Beasts of the Southern Wild

Just as did director Guillermo del Toro in Pan’s Labyrinth, first-time feature director Benh Zeitlin requires a suspension of disbelief to become part of a world seen and understood through a young girl’s eyes.

Just as the creative force of Ofelia’s imagination in that 2006 film fought back against Franco’s fascism, this one, embodied in 6-year-old Hushpuppy (Quvenzhané Wallis), stands up to the racism and sacrifice of the poor for the sake of those with higher tax bases and voter identification cards.

The basic story is simple. Hushpuppy lives with her father, Wink (Dwight Henry), in the Bathtub, an area outside New Orleans that city officials allow to flood to save higher-income areas. They reside among a group of off-the-gridders who live a hardscrabble life rooted in tradition, cigarettes and alcohol. Feasts in the form of crawfish parties and famine in the eating of pet food and canned gravy both get screen time. Children are loved; children are put in harm’s way.

The higher-level story is more complex. As the unnamed, Katrina-like hurricane of the film approaches, fierce prehistoric creatures called aurochs escape from the melting polar ice caps and begin slouching toward the Bathtub.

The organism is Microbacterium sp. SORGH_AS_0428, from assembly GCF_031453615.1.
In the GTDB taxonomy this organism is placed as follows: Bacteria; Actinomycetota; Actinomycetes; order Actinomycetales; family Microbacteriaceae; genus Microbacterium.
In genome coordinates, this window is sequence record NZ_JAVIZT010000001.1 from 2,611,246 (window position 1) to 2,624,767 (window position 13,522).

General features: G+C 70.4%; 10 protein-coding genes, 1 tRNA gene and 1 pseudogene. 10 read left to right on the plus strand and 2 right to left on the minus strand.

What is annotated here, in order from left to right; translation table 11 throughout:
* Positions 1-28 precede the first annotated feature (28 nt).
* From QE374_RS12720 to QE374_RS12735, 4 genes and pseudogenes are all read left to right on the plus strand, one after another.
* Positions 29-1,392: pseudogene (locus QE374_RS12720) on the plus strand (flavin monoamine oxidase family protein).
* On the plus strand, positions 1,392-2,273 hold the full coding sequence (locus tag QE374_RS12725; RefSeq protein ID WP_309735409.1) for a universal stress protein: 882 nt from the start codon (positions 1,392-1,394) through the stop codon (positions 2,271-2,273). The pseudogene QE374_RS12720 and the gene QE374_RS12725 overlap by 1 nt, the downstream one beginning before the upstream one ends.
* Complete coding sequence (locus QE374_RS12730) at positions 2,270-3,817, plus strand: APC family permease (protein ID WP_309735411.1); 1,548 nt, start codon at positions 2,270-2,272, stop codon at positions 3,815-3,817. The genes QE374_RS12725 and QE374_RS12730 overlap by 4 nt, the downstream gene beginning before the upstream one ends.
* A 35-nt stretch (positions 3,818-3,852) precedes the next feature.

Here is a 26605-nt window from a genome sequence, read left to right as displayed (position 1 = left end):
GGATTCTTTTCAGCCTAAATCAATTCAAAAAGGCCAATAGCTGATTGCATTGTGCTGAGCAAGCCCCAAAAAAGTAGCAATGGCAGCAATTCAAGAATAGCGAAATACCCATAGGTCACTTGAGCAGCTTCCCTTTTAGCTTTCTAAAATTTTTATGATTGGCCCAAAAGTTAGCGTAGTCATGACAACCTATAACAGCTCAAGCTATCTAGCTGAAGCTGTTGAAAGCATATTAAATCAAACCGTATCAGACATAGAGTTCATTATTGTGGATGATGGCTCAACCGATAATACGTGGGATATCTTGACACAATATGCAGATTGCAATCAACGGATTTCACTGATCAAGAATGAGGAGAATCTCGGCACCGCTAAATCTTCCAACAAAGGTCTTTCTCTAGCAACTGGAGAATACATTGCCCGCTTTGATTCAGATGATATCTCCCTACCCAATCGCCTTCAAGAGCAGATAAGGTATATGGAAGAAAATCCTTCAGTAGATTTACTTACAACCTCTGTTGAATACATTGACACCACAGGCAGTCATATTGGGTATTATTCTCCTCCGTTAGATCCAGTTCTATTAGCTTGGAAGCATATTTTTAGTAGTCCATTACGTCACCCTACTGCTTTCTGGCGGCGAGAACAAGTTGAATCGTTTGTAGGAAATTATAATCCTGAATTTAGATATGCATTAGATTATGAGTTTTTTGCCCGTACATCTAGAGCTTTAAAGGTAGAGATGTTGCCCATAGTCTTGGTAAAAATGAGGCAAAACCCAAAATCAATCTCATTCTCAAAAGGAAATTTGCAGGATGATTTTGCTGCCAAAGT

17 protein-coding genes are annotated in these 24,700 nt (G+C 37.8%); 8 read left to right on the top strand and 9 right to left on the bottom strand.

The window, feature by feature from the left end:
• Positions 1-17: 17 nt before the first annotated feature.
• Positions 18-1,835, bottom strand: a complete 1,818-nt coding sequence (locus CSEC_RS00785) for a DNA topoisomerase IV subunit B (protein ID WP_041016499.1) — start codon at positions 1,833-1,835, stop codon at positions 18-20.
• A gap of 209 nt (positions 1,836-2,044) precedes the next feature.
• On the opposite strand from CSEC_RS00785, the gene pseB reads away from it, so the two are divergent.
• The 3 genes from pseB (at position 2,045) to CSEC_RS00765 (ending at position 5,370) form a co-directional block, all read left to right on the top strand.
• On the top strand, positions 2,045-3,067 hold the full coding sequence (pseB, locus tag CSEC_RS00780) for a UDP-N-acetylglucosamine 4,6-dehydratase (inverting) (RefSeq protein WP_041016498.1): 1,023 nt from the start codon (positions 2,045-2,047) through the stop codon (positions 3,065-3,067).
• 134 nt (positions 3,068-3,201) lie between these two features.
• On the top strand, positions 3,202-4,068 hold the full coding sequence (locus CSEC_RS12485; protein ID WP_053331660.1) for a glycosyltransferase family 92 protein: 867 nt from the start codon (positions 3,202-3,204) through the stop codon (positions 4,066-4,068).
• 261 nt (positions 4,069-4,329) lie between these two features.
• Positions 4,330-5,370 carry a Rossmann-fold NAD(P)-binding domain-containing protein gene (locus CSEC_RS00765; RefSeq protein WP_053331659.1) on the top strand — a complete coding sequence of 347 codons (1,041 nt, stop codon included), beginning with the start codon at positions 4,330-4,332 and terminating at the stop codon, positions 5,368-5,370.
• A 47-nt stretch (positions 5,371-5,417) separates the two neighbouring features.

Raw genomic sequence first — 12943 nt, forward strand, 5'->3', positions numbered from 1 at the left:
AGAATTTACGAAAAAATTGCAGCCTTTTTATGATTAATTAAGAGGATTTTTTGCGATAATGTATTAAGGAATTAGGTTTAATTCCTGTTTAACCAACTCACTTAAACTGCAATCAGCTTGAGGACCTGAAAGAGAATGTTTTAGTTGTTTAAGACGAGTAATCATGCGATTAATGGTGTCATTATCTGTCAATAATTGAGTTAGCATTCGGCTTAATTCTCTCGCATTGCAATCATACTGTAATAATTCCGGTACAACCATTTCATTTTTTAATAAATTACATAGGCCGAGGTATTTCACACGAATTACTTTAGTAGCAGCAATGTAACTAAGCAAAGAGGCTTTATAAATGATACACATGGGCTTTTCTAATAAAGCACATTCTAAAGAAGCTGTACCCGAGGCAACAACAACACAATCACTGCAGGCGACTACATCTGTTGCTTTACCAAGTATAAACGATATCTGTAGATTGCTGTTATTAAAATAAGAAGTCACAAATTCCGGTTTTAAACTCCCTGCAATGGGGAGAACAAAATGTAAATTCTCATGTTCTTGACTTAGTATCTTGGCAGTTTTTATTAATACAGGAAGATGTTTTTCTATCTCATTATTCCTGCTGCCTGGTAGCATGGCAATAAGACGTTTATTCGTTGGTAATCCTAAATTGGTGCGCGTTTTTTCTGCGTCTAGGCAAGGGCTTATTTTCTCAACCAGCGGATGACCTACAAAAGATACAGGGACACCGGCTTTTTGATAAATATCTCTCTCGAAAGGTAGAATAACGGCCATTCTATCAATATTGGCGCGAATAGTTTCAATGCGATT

What amazes is watching Zeitlin pull off the trick of keeping Beasts’ realism simultaneously magical and gritty. Fierce hooves thud and fearsome thunder cracks as a young boy runs through the camp ringing a handbell and warning, “The storm’s coming!” He’s the Bathtub’s Paul Revere.

In the moving story of a daughter and her father, Zeitlin weaves together infuriating themes of ecological disaster and social discrimination that ring as true as the bell.

Revolution may be at hand, indeed. Scheduled to open Friday, the film is not perfect: too obvious at times and too mystical at others. While its magic may be rough, however, it is still magic. Wallis is a wonder — no other word will do — as Hushpuppy. She may well become the youngest ever nominated for a Best Actress Oscar. Her voice over narration goes far beyond what the standard issue 6-year-old might plausibly say, but Wallis makes every word believable, and she is almost always center-screen.

Hushpuppy knows she is “a little piece of a big, big universe,” but one of her most poignant lines makes clear that, still, attention must be paid: “In a million years, when kids go to school, they’re going to know once there was a Hushpuppy, and she lived with her daddy in the Bathtub.”

She’s poor and small, but that shouldn’t render her existence meaningless. That’s not too much to ask for anyone.

Kathryn Jenson White

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